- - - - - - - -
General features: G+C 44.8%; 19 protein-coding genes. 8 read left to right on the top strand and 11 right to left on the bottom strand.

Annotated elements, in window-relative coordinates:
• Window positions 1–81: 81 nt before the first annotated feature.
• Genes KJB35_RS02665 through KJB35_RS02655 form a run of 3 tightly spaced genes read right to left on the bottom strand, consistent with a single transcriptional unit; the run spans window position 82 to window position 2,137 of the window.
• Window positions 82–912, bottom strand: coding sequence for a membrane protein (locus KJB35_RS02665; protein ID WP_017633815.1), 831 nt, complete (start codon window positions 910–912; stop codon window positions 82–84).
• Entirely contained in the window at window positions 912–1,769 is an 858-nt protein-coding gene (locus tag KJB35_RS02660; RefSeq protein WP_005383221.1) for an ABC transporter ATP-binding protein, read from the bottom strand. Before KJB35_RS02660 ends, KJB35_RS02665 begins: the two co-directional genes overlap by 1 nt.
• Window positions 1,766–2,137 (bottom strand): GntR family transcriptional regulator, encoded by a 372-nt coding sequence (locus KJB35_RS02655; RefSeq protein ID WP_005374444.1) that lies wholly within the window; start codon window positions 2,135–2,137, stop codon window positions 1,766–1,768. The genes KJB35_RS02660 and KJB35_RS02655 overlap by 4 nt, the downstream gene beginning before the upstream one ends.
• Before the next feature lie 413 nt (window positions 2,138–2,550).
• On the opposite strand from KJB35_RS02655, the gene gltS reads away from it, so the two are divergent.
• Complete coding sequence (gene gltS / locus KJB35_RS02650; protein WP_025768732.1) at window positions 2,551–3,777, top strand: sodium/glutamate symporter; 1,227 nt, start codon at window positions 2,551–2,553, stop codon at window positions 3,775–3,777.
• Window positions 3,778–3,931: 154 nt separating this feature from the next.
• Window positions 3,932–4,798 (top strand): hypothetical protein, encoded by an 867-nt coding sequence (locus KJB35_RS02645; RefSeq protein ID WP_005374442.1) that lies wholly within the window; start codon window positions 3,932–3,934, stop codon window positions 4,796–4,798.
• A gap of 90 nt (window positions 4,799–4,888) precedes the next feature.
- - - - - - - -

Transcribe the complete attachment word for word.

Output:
General features: G+C 44.8%; 19 protein-coding genes. 8 read left to right on the top strand and 11 right to left on the bottom strand.

Annotated elements, in window-relative coordinates:
• Window positions 1–81: 81 nt before the first annotated feature.
• Genes KJB35_RS02665 through KJB35_RS02655 form a run of 3 tightly spaced genes read right to left on the bottom strand, consistent with a single transcriptional unit; the run spans window position 82 to window position 2,137 of the window.
• Window positions 82–912, bottom strand: coding sequence for a membrane protein (locus KJB35_RS02665; protein ID WP_017633815.1), 831 nt, complete (start codon window positions 910–912; stop codon window positions 82–84).
• Entirely contained in the window at window positions 912–1,769 is an 858-nt protein-coding gene (locus tag KJB35_RS02660; RefSeq protein WP_005383221.1) for an ABC transporter ATP-binding protein, read from the bottom strand. Before KJB35_RS02660 ends, KJB35_RS02665 begins: the two co-directional genes overlap by 1 nt.
• Window positions 1,766–2,137 (bottom strand): GntR family transcriptional regulator, encoded by a 372-nt coding sequence (locus KJB35_RS02655; RefSeq protein ID WP_005374444.1) that lies wholly within the window; start codon window positions 2,135–2,137, stop codon window positions 1,766–1,768. The genes KJB35_RS02660 and KJB35_RS02655 overlap by 4 nt, the downstream gene beginning before the upstream one ends.
• Before the next feature lie 413 nt (window positions 2,138–2,550).
• On the opposite strand from KJB35_RS02655, the gene gltS reads away from it, so the two are divergent.
• Complete coding sequence (gene gltS / locus KJB35_RS02650; protein WP_025768732.1) at window positions 2,551–3,777, top strand: sodium/glutamate symporter; 1,227 nt, start codon at window positions 2,551–2,553, stop codon at window positions 3,775–3,777.
• Window positions 3,778–3,931: 154 nt separating this feature from the next.
• Window positions 3,932–4,798 (top strand): hypothetical protein, encoded by an 867-nt coding sequence (locus KJB35_RS02645; RefSeq protein ID WP_005374442.1) that lies wholly within the window; start codon window positions 3,932–3,934, stop codon window positions 4,796–4,798.
• A gap of 90 nt (window positions 4,799–4,888) precedes the next feature.